It's flipped the criminal justice system on its head so that you're presumed innocent until proven guilty. So what you've really done is you've really provided the state with a tremendous amount of power and clothed it within the police officer who's doing an impaired driving investigation. And from a defense lawyer perspective, it's really problematic, and it's concerning, and from a civil libertarian perspective.
Greg Dunn (07:50):
The other thing that's concerning to us from moving it from a criminal perspective to an administrative process is under criminal law, police officers are subjected to the Charter of Rights and Freedoms. So the charter governs the powers of police officers that interact with citizens.
Greg Dunn (08:12):
So let's say that a police officer pulls you over because of a certain ethnic persuasion, or say you're driving somewhere late at night that he thought you shouldn't be, or maybe you had Ontario plates with [inaudible 00:08:30]. Maybe in this day and age, we'll give him a pass on that. But pulling people over for reasons that they don't have lawful authority. Or maybe he slaps you around a little bit, maybe you get mouthy with him and the police officer gets physical with someone.
Greg Dunn (08:45):
Under the criminal process, you have remedies, and you have remedies under the Canadian Charter of Rights and Freedoms. You can seek to have the evidence excluded, the case thrown out. You can get costs under the Charter of Rights and Freedoms. You don't have the same access to charter rights under administrative law.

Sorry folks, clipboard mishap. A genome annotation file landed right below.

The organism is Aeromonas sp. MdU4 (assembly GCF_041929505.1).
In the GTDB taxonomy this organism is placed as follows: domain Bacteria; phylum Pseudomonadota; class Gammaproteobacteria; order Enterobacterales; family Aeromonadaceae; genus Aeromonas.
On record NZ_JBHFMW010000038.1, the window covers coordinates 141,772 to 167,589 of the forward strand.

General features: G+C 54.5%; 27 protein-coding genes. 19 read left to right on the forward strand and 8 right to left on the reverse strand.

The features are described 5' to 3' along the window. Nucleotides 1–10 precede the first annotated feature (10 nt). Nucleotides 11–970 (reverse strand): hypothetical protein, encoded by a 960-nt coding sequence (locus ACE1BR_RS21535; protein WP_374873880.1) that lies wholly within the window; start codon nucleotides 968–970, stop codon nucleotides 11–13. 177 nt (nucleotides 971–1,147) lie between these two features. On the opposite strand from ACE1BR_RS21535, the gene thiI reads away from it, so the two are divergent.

Greg Dunn (09:06):
Administrative law has what they call charter values that apply to it, but the standard that you have to prove under administrative law is that the officer acted egregiously. It's hardly ever proven. It's very difficult to prove the officer went to that particular level.
Rob Breakenridge (09:25):
I would think so, yeah.
Greg Dunn (09:25):
So what you've done is you've gutted the ability of defense lawyers to protect their clients on the basis of the state overstepping their powers.
Greg Dunn (09:37):
So it has really two residual effects. One of them is as a defense lawyer, I have a client who something had happened poorly to them at the side of the road or he was pulled over for no particular reason or because of an ethnic persuasion, and I'm unable to defend them now based upon those particular arguments because administrative law doesn't afford you that tool in the toolbox.
Greg Dunn (10:00):
But there's a larger systemic issue. And if you think about it, I often say defense lawyers, I say we do two things. We protect the factually innocent or defend the factually innocent, and we act as a check on state power. And if you go back to grade school, there's those three levels of government. You've got the legislative and the executive and you've got the judicial. And we are the judicial arm of the government. And criminal lawyers by what they do day in and day out are almost a watchdog on the power of the state.
Greg Dunn (10:36):
And if you decriminalize impaired driving, what you've done is you've taken a whole range of interaction between the police and the citizen and you've said, "Hey, the charter doesn't apply. Don't worry about adhering to proper grounds of stopping, proper grounds of search and seizure, proper grounds of arrest. It's a free for all. You're only getting a ticket, don't worry about it."
Greg Dunn (11:00):